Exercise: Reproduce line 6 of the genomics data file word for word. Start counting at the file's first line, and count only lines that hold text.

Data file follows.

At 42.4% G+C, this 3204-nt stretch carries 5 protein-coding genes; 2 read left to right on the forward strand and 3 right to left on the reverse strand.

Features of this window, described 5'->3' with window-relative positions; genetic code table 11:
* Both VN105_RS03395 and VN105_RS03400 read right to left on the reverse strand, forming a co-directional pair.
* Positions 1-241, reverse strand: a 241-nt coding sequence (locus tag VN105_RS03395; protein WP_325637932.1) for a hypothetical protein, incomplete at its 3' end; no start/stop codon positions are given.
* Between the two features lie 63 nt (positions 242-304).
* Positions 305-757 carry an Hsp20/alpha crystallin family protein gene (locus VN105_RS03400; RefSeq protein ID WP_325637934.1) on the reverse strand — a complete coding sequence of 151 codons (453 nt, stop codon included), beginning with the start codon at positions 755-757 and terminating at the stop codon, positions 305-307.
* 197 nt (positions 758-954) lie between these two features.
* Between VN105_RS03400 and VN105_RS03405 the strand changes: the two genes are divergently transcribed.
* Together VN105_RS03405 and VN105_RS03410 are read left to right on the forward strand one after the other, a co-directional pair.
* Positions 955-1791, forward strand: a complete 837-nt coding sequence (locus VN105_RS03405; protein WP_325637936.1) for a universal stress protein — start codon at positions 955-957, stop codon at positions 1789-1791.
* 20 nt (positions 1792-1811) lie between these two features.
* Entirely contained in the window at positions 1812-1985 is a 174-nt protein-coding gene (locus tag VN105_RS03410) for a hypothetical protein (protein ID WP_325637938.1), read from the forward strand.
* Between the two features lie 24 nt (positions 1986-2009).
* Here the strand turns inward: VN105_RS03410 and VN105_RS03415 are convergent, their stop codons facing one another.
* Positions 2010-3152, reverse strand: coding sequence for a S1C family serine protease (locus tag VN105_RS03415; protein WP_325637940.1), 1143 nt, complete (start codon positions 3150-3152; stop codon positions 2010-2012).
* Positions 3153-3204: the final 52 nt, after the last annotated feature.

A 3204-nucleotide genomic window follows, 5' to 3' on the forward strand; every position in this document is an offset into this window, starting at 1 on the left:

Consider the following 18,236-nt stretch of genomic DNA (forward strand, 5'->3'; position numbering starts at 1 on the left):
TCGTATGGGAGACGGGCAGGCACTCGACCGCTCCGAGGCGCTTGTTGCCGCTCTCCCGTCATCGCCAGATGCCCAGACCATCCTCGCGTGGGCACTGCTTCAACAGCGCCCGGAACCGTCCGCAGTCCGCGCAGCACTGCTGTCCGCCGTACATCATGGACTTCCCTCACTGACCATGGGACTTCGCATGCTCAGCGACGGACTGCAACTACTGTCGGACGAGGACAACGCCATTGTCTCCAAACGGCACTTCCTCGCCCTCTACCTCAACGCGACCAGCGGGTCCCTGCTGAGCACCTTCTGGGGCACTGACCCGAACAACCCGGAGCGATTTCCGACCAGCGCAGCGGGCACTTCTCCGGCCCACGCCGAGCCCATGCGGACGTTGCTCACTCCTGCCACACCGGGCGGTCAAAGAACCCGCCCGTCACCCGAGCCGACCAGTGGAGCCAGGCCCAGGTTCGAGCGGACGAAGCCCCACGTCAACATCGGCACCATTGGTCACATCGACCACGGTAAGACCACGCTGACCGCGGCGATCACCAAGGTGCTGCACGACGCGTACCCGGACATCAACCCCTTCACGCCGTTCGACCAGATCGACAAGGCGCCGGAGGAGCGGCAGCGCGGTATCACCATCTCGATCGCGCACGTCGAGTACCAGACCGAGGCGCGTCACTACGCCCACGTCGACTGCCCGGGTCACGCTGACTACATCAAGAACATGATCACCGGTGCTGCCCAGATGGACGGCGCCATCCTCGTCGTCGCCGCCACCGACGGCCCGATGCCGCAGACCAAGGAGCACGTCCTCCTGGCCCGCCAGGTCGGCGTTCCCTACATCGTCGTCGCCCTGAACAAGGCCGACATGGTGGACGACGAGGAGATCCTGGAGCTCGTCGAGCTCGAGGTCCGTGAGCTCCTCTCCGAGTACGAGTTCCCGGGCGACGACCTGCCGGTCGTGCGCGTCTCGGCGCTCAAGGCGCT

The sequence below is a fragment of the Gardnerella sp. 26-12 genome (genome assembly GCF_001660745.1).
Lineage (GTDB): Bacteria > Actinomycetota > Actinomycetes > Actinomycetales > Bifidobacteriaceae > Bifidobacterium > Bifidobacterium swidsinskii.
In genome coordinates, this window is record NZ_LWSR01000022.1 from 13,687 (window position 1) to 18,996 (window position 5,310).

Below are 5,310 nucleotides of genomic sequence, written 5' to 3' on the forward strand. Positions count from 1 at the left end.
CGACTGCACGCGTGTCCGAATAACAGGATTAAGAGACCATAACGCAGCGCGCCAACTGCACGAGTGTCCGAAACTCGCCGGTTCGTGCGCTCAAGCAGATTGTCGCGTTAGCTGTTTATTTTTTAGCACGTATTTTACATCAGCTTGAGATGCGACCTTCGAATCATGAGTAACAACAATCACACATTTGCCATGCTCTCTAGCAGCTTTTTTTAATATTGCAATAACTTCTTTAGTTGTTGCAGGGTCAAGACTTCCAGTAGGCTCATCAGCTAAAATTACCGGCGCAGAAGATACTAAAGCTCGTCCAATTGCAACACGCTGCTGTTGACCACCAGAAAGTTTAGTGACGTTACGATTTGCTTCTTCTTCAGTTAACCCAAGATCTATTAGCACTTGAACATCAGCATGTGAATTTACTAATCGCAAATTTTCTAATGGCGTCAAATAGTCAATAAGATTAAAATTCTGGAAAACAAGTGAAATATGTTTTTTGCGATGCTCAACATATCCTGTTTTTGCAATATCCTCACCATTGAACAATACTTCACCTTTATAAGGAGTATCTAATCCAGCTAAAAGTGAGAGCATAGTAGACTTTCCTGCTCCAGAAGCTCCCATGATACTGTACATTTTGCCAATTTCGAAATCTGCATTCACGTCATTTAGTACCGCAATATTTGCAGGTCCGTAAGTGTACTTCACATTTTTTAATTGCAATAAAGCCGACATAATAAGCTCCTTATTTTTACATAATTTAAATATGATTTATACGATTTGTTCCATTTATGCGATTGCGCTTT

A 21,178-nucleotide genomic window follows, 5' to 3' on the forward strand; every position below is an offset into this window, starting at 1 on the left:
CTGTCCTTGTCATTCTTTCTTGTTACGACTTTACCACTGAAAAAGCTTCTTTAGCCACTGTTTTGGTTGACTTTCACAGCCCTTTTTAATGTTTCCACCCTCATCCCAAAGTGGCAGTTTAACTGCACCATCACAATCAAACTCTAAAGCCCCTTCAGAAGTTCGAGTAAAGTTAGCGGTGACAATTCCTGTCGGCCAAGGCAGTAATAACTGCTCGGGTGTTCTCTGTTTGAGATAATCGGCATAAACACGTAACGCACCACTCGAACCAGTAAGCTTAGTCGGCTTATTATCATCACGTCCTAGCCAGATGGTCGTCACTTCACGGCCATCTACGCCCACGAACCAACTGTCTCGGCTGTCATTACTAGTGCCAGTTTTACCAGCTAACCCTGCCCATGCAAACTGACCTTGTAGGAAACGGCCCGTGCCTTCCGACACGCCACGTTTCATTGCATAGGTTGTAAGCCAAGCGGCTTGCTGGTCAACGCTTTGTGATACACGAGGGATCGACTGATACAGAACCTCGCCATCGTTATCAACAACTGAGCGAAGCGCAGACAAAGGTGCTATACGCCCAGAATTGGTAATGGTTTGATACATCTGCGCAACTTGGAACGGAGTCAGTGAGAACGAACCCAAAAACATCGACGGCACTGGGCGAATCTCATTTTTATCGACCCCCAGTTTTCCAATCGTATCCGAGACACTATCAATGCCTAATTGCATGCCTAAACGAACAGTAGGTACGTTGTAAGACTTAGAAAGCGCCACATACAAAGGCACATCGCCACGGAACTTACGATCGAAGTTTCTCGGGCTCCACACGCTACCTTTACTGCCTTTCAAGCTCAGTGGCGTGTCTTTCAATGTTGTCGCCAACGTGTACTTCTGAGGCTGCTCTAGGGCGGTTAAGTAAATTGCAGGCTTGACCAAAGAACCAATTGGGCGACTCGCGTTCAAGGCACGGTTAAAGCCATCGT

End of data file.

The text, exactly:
* Positions 305-757 carry an Hsp20/alpha crystallin family protein gene (locus VN105_RS03400; RefSeq protein ID WP_325637934.1) on the reverse strand — a complete coding sequence of 151 codons (453 nt, stop codon included), beginning with the start codon at positions 755-757 and terminating at the stop codon, positions 305-307.